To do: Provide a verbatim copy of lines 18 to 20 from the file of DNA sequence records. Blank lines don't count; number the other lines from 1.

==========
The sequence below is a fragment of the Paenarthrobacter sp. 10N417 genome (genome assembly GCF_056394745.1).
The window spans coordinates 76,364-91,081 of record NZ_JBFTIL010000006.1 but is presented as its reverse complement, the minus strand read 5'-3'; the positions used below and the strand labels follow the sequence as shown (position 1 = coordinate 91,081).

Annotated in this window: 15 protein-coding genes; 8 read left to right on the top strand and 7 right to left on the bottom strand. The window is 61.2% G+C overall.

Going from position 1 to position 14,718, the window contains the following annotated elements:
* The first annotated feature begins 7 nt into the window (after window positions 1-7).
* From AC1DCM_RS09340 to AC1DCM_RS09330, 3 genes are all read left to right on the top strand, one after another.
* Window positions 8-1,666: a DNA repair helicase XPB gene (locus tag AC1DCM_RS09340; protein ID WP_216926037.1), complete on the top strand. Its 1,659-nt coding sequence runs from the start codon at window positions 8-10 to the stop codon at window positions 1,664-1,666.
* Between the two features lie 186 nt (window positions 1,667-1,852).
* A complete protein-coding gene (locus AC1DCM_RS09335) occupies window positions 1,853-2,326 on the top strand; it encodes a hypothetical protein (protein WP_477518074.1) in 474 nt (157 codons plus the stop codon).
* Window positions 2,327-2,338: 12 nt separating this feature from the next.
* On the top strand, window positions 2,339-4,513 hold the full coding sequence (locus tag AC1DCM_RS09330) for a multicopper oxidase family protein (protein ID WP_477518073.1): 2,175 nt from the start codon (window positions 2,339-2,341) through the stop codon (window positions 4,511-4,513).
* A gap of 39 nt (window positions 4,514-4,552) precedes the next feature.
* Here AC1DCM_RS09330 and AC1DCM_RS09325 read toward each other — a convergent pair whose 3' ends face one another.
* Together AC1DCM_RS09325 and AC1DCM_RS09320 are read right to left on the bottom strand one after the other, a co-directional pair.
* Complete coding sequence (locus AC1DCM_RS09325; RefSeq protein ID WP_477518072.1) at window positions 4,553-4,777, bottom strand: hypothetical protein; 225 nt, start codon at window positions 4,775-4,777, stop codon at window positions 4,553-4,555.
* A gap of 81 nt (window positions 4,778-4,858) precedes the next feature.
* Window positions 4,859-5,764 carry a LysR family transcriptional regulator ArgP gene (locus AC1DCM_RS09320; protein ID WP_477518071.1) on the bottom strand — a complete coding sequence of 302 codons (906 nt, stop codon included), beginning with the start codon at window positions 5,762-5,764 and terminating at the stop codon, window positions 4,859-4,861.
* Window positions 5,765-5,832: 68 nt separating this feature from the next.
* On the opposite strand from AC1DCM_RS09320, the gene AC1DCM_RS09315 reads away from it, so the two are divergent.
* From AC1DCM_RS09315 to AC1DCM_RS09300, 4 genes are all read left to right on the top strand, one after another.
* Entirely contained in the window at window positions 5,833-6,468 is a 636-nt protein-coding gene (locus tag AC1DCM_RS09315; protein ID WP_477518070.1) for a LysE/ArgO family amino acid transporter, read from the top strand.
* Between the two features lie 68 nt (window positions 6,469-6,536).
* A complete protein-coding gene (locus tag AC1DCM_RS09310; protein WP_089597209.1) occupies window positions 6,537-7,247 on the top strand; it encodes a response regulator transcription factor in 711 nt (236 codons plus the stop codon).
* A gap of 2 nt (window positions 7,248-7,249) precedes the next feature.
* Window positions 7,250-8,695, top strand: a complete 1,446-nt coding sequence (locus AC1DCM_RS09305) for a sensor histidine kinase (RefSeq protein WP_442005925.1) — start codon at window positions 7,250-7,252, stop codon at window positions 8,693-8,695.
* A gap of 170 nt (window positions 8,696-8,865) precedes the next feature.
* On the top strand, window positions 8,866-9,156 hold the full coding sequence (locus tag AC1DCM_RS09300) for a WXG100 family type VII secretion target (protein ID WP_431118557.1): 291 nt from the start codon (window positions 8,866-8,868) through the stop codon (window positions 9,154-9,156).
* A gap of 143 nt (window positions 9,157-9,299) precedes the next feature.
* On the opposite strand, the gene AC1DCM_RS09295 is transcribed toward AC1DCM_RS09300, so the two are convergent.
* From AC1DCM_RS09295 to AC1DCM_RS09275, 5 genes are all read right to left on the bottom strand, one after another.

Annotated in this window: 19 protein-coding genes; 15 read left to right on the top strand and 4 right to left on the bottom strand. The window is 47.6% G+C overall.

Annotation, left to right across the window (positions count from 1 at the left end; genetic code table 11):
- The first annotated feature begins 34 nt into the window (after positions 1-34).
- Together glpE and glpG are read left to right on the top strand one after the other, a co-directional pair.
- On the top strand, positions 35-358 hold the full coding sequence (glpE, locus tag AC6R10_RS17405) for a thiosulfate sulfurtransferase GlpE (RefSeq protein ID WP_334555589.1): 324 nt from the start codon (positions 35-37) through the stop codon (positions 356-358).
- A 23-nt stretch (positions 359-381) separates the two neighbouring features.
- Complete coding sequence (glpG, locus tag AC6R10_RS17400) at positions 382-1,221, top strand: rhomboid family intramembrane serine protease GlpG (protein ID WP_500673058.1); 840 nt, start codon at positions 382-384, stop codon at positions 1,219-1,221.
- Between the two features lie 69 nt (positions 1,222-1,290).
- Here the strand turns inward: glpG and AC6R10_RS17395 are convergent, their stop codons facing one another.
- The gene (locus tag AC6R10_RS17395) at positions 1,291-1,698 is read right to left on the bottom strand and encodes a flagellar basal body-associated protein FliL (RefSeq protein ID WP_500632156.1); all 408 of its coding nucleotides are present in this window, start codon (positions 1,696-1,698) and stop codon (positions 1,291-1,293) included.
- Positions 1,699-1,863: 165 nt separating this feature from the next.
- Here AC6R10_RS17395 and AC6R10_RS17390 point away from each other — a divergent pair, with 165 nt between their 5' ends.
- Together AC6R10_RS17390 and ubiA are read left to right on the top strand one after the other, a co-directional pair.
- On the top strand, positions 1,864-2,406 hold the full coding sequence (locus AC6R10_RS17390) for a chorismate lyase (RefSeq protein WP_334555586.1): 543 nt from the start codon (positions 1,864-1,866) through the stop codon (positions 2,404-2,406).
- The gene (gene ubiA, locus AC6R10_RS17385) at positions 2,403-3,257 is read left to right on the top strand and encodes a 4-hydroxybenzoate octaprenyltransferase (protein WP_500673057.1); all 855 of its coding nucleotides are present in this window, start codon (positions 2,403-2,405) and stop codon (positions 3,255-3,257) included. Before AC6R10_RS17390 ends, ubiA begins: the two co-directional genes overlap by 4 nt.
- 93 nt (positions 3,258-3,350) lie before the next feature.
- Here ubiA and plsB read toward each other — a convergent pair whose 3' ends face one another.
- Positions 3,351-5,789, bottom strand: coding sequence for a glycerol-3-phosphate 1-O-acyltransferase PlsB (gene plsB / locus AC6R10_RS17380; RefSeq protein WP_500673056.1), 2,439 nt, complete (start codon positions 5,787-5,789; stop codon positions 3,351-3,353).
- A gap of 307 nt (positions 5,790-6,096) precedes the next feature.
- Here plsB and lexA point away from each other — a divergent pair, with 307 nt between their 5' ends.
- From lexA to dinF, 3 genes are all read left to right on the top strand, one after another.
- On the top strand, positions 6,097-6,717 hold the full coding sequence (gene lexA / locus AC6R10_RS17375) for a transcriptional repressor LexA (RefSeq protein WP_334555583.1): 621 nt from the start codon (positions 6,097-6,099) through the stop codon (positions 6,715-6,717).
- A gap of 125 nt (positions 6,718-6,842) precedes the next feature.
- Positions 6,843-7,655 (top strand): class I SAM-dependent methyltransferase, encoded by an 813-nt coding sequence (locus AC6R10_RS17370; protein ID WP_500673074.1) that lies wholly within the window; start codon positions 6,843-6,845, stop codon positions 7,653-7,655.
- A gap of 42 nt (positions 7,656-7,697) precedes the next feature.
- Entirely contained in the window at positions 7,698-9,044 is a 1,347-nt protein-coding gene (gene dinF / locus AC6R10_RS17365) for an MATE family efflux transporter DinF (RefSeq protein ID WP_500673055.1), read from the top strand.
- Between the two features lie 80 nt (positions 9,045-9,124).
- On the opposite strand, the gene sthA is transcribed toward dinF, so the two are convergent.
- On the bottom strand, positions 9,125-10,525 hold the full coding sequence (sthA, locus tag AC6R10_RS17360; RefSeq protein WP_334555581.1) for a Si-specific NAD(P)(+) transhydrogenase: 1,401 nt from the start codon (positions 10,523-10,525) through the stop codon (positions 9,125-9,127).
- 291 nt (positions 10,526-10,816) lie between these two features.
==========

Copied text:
* Window positions 5,765-5,832: 68 nt separating this feature from the next.
* On the opposite strand from AC1DCM_RS09320, the gene AC1DCM_RS09315 reads away from it, so the two are divergent.
* From AC1DCM_RS09315 to AC1DCM_RS09300, 4 genes are all read left to right on the top strand, one after another.